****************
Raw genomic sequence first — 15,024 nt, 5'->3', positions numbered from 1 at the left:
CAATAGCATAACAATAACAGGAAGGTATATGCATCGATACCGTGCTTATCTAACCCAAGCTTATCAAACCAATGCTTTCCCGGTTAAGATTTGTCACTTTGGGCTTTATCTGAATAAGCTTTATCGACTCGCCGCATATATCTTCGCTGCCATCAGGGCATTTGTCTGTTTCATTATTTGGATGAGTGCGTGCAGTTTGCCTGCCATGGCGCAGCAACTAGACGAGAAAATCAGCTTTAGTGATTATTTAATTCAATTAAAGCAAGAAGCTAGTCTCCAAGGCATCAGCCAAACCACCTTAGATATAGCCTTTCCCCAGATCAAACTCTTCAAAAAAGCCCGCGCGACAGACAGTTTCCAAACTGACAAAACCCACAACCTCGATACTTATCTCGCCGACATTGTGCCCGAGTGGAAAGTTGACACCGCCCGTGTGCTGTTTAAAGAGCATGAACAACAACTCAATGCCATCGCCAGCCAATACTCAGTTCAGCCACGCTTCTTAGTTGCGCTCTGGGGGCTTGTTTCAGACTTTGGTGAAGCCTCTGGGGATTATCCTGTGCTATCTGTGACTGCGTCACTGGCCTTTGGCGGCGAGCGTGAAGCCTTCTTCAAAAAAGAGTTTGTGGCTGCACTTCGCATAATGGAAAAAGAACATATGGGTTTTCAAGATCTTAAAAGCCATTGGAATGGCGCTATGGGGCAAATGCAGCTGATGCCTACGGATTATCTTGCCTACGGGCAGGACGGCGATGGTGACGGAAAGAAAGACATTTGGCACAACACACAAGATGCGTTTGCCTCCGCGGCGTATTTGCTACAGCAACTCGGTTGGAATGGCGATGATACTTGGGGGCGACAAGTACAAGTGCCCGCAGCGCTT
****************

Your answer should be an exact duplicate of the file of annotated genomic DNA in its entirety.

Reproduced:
Raw genomic sequence first — 15,024 nt, 5'->3', positions numbered from 1 at the left:
CAATAGCATAACAATAACAGGAAGGTATATGCATCGATACCGTGCTTATCTAACCCAAGCTTATCAAACCAATGCTTTCCCGGTTAAGATTTGTCACTTTGGGCTTTATCTGAATAAGCTTTATCGACTCGCCGCATATATCTTCGCTGCCATCAGGGCATTTGTCTGTTTCATTATTTGGATGAGTGCGTGCAGTTTGCCTGCCATGGCGCAGCAACTAGACGAGAAAATCAGCTTTAGTGATTATTTAATTCAATTAAAGCAAGAAGCTAGTCTCCAAGGCATCAGCCAAACCACCTTAGATATAGCCTTTCCCCAGATCAAACTCTTCAAAAAAGCCCGCGCGACAGACAGTTTCCAAACTGACAAAACCCACAACCTCGATACTTATCTCGCCGACATTGTGCCCGAGTGGAAAGTTGACACCGCCCGTGTGCTGTTTAAAGAGCATGAACAACAACTCAATGCCATCGCCAGCCAATACTCAGTTCAGCCACGCTTCTTAGTTGCGCTCTGGGGGCTTGTTTCAGACTTTGGTGAAGCCTCTGGGGATTATCCTGTGCTATCTGTGACTGCGTCACTGGCCTTTGGCGGCGAGCGTGAAGCCTTCTTCAAAAAAGAGTTTGTGGCTGCACTTCGCATAATGGAAAAAGAACATATGGGTTTTCAAGATCTTAAAAGCCATTGGAATGGCGCTATGGGGCAAATGCAGCTGATGCCTACGGATTATCTTGCCTACGGGCAGGACGGCGATGGTGACGGAAAGAAAGACATTTGGCACAACACACAAGATGCGTTTGCCTCCGCGGCGTATTTGCTACAGCAACTCGGTTGGAATGGCGATGATACTTGGGGGCGACAAGTACAAGTGCCCGCAGCGCTT